An oil concentrator (also called a decanter) is a secondary reservoir for the skimmed product that allows removal of water below the surface while oil flows off the top. Based on the principle of gravity separation, an oil concentrator uses no electricity, timers, sensors, pumps or other moving parts. Typically it is mounted on or near the skimmer and receives its discharged oil. For thicker-viscosity oils and low-temperature applications, a thermostatically controlled heater may be available as an option.

Reclaimed oil flows from the oil concentrator into a 55-gallon drum or large storage tank. The 55-gallon drums are economical and easy to handle. If selling the oil to a recycler, the recycler will remove the drum and leave an empty drum in its place. If saving the oil to burn for heat in the winter, then many plant managers store the oil in 250-gallon polypropylene tanks, called totes, that can be moved with a tow.

Heat Your Plant with Your Wastewater
Waste oils that can be burned for heat include almost any oil up to 50 S.A.E.: metal cutting oils, lube oil, crankcase oil, transmission and hydraulic fluid, #1 and #2 diesel fuel, vegetable oils, and grease. After the oil is reclaimed from the wastewater, the facility needs a properly designed furnace, boiler, or heater to burn it for free heat. Several manufacturers and distributors may be found by searching online.

Skimmed oil can be supplemented with used oil from other sources within an industrial plant or even from outside sources. Companies can accept free waste oil from other businesses that will be happy to avoid more costly means of disposal. Yet another source of waste oil is the recycler, who sells it for a fraction of the cost of fuel oil.

Waste oil furnaces are engineered specifically to burn used oil, but most can burn standard fuel oil as well. Models range from small units used to heat automotive service garages to units that produce up to 500,000 BTUs per hour (the EPA limit without a special permit). A conventional furnace with a combustion chamber may be converted to a waste oil furnace, or a separate unit may be installed. In addition, waste oil boilers are used to supply hot water for radiant floor heating, greenhouses, truck and car washes, and industrial processes.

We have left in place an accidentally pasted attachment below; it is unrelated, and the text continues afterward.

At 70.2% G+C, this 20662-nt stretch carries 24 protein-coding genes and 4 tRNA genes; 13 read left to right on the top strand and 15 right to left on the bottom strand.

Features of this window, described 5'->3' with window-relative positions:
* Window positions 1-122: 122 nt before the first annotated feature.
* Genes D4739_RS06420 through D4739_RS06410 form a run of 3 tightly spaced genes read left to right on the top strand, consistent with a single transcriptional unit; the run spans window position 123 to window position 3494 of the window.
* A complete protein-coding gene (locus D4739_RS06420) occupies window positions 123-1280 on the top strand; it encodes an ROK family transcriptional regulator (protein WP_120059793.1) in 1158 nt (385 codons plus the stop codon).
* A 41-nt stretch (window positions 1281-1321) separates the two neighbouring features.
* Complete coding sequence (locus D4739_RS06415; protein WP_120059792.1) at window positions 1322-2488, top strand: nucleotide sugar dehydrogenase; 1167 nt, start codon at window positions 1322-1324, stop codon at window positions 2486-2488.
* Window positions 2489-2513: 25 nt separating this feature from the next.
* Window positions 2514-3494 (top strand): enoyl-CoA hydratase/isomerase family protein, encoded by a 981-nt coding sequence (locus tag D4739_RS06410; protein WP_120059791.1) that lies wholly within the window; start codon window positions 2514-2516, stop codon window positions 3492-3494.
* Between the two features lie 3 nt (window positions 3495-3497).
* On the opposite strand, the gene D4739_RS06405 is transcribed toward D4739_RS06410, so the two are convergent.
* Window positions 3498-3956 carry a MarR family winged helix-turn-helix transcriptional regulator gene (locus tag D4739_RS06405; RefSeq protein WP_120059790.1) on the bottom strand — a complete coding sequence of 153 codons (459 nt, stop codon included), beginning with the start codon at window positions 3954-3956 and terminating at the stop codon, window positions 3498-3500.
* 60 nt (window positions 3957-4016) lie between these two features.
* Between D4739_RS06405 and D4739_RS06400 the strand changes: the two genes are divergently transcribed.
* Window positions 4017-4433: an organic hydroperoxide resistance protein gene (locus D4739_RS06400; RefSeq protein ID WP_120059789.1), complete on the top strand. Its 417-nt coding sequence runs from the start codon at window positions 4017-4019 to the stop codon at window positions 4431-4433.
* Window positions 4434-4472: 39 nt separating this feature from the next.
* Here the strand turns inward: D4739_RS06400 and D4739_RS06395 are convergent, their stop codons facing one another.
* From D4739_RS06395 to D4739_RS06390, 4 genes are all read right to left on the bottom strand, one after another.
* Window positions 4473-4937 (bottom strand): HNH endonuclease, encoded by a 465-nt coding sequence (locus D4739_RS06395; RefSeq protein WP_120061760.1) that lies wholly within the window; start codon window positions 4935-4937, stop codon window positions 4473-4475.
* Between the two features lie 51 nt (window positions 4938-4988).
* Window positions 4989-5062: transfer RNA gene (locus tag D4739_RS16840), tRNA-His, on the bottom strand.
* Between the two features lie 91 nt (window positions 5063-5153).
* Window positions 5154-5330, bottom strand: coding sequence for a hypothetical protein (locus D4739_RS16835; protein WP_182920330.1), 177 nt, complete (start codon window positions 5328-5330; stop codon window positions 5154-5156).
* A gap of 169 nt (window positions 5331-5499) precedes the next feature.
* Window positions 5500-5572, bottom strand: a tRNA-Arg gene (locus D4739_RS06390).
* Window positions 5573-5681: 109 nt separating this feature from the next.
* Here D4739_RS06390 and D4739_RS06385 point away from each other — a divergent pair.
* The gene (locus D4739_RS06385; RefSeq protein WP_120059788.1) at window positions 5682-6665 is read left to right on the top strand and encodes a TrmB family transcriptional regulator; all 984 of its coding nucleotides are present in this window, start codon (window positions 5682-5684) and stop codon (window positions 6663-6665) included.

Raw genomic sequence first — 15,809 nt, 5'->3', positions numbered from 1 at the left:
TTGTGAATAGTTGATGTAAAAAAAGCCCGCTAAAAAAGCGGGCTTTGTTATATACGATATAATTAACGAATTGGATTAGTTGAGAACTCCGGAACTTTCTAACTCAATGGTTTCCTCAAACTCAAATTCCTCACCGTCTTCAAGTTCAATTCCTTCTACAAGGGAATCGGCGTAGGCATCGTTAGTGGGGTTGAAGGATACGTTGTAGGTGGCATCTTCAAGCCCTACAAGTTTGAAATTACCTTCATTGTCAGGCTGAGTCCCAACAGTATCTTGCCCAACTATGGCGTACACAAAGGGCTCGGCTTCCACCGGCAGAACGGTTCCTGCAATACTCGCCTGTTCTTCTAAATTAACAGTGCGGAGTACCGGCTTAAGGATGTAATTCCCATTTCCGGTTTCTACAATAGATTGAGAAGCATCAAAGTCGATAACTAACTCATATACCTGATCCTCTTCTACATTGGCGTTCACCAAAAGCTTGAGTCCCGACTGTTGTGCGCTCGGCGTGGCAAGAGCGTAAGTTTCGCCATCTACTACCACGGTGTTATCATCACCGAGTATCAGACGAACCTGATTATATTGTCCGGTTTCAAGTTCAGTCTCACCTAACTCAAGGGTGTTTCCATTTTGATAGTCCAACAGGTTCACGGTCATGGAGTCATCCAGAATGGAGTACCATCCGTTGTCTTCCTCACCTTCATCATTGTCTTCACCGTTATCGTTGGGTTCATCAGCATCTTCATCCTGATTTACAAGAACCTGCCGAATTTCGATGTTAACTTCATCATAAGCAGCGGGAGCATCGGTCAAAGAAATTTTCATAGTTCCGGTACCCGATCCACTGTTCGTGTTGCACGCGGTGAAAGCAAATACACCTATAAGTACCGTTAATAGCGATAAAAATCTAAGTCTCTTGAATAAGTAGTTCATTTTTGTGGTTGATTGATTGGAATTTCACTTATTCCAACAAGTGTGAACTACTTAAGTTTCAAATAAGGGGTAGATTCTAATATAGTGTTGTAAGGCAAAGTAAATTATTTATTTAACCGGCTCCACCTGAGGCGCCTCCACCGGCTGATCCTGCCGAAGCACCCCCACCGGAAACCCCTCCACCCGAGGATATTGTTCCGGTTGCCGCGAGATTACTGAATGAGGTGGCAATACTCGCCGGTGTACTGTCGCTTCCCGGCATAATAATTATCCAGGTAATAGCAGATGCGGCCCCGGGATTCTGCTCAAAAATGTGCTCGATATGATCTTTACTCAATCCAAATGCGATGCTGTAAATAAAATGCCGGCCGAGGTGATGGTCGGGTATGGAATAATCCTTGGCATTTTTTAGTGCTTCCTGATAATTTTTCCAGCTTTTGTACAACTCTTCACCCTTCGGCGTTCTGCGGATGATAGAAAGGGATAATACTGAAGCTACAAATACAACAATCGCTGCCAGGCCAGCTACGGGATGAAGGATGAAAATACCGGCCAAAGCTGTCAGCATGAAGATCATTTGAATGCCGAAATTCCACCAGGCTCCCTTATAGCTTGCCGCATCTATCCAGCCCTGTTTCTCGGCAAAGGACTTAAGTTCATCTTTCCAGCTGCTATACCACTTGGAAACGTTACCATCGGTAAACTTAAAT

The conversion/installation is relatively inexpensive, and it pays for itself in recovered energy savings. In addition, because burning waste oil for heat is considered recycling, the cost of the heater may qualify the company for tax credits. Contact your state EPA office for information.

For burning waste oil, there are three main types of equipment. Which type is used for oil recovered from skimming depends on the particular situation and the amount of remaining trace water.

Vaporizing-type heaters are small, simple, and inexpensive. Often there is no thermostat control. Atomizing heaters use compressed air and preheat the oil, providing more complete, cleaner combustion. combustion incineration system (CIS) heaters will burn oils that other heaters cannot, including ethylene glycol and non-flammable liquids like water.

Selecting an Oil Skimmer
Oil skimmers help make oil recycling profitable because they offer a low initial cost, are easy to install, and operate reliably with minimal maintenance. Oil sticks to an oil-attracting medium and is removed as the medium is pulled through wiper blades or scrapers by a motorized drive system. The skimmed product is discharged through collection trays and drain channels into an external container. Belt, disk, drum, mop, and tube types each have their advantages, so consult the manufacturer for selection assistance.

Also, the water collection system must be set up properly in order to get maximum performance from the skimmer. Because skimming requires the oil or other hydrocarbon to be floating, the water must be in a reservoir where separation can occur. The reservoir should have quiet areas and sufficient volume to allow adequate dwell time.

This article originally appeared in the 10/01/2006 issue of Environmental Protection.

About the Author

Tom Hobson is president of Abanaki Corporation, Chagrin, Ohio. He is a graduate of Hobart William Smith College in New York State. Hobson can be reached at (800) 358-SKIM.